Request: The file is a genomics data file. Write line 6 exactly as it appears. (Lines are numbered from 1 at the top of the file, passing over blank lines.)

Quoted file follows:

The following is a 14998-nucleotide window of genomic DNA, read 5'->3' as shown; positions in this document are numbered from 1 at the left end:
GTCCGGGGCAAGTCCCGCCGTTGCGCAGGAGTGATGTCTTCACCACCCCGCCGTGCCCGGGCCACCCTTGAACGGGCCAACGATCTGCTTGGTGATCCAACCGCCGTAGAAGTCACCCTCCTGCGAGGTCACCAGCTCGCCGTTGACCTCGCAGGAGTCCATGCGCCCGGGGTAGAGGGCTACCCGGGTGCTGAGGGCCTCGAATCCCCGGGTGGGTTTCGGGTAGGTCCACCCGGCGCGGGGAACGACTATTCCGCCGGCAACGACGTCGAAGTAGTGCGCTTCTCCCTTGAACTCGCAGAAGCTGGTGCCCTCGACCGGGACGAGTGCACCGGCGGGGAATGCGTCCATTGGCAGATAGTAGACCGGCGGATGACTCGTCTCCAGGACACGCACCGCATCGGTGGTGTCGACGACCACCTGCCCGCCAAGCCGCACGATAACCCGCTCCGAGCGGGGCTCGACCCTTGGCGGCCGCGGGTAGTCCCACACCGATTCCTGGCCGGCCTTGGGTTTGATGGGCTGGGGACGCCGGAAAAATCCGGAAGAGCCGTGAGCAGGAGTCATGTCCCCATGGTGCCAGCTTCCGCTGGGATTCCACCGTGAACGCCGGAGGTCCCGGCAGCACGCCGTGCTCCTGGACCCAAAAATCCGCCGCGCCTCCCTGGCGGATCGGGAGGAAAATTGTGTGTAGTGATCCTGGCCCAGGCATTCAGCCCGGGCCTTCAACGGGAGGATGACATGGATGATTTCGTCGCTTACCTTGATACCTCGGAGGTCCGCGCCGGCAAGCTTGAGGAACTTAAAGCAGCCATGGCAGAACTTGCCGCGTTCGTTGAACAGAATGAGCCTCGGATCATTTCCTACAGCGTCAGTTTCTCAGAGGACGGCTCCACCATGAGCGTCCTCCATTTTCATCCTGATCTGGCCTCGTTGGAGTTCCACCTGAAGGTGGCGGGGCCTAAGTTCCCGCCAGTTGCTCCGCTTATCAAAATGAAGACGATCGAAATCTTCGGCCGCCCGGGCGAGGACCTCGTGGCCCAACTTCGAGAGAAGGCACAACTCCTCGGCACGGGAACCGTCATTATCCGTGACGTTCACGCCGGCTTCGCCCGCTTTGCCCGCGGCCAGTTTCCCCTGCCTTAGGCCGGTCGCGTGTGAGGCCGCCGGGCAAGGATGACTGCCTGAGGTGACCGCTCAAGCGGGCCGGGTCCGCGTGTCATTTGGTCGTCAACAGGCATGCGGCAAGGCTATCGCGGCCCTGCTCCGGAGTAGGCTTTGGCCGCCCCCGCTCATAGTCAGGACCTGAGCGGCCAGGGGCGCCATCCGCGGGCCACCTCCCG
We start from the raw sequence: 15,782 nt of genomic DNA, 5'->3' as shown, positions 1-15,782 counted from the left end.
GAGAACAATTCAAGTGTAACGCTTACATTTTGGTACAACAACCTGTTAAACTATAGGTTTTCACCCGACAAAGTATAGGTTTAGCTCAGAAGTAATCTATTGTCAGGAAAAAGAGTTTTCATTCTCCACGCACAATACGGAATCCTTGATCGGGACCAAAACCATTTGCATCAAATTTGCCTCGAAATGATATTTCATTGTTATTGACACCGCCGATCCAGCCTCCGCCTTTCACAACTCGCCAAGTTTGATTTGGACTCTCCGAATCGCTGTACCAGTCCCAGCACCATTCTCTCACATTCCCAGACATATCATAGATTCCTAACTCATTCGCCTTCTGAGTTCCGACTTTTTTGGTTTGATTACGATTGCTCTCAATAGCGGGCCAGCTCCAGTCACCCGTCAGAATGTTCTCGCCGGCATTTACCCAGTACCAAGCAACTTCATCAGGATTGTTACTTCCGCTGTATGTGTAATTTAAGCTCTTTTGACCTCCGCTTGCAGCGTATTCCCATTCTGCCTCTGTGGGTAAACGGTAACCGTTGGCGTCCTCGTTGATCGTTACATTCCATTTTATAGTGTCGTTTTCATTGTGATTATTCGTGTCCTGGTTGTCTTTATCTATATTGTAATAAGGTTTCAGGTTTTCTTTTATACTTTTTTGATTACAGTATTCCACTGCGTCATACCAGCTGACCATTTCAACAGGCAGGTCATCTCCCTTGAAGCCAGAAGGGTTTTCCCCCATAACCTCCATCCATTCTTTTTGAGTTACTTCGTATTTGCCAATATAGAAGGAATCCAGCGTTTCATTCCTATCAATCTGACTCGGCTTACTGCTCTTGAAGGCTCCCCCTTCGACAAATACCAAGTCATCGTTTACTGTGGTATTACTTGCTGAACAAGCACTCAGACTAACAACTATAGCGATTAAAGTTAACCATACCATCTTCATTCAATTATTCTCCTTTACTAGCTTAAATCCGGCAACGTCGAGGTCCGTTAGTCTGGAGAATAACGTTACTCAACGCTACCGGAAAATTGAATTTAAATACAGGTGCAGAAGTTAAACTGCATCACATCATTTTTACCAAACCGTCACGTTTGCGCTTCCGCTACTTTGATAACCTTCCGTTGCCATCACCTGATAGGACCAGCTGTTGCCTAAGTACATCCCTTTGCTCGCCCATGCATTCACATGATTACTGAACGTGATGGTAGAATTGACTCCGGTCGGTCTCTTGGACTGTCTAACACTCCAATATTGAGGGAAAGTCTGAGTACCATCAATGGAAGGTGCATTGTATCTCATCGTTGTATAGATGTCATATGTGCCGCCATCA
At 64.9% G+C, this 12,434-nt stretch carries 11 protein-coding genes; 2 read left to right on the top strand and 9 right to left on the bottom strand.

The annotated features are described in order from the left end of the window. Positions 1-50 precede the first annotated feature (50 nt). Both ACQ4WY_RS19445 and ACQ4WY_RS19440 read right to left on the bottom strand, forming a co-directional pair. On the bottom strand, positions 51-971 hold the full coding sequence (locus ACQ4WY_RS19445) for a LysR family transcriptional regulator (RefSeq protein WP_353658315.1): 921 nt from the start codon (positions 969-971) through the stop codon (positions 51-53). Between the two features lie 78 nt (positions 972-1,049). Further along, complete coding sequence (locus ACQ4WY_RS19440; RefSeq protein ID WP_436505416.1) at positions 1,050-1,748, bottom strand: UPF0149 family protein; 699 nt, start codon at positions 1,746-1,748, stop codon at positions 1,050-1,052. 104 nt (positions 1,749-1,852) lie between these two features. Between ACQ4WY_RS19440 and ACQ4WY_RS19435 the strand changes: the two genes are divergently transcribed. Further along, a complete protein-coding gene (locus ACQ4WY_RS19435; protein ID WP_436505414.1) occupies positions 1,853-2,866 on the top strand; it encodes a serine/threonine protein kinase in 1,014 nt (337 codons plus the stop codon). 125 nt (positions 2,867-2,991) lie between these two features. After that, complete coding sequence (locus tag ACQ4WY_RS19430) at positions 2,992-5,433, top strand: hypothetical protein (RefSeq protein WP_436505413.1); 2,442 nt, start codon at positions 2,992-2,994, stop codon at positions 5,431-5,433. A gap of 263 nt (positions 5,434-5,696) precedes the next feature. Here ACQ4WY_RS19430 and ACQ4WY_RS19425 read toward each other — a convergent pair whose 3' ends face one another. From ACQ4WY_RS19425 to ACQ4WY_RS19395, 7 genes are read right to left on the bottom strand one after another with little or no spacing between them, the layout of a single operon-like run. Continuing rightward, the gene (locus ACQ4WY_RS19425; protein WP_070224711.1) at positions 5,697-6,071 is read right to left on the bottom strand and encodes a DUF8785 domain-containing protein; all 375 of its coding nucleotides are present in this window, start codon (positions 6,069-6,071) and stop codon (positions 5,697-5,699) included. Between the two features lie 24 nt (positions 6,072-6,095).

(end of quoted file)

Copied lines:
The annotated features are described in order from the left end of the window. Positions 1-50 precede the first annotated feature (50 nt). Both ACQ4WY_RS19445 and ACQ4WY_RS19440 read right to left on the bottom strand, forming a co-directional pair. On the bottom strand, positions 51-971 hold the full coding sequence (locus ACQ4WY_RS19445) for a LysR family transcriptional regulator (RefSeq protein WP_353658315.1): 921 nt from the start codon (positions 969-971) through the stop codon (positions 51-53). Between the two features lie 78 nt (positions 972-1,049). Further along, complete coding sequence (locus ACQ4WY_RS19440; RefSeq protein ID WP_436505416.1) at positions 1,050-1,748, bottom strand: UPF0149 family protein; 699 nt, start codon at positions 1,746-1,748, stop codon at positions 1,050-1,052. 104 nt (positions 1,749-1,852) lie between these two features. Between ACQ4WY_RS19440 and ACQ4WY_RS19435 the strand changes: the two genes are divergently transcribed. Further along, a complete protein-coding gene (locus ACQ4WY_RS19435; protein ID WP_436505414.1) occupies positions 1,853-2,866 on the top strand; it encodes a serine/threonine protein kinase in 1,014 nt (337 codons plus the stop codon). 125 nt (positions 2,867-2,991) lie between these two features. After that, complete coding sequence (locus tag ACQ4WY_RS19430) at positions 2,992-5,433, top strand: hypothetical protein (RefSeq protein WP_436505413.1); 2,442 nt, start codon at positions 2,992-2,994, stop codon at positions 5,431-5,433. A gap of 263 nt (positions 5,434-5,696) precedes the next feature. Here ACQ4WY_RS19430 and ACQ4WY_RS19425 read toward each other — a convergent pair whose 3' ends face one another. From ACQ4WY_RS19425 to ACQ4WY_RS19395, 7 genes are read right to left on the bottom strand one after another with little or no spacing between them, the layout of a single operon-like run. Continuing rightward, the gene (locus ACQ4WY_RS19425; protein WP_070224711.1) at positions 5,697-6,071 is read right to left on the bottom strand and encodes a DUF8785 domain-containing protein; all 375 of its coding nucleotides are present in this window, start codon (positions 6,069-6,071) and stop codon (positions 5,697-5,699) included. Between the two features lie 24 nt (positions 6,072-6,095).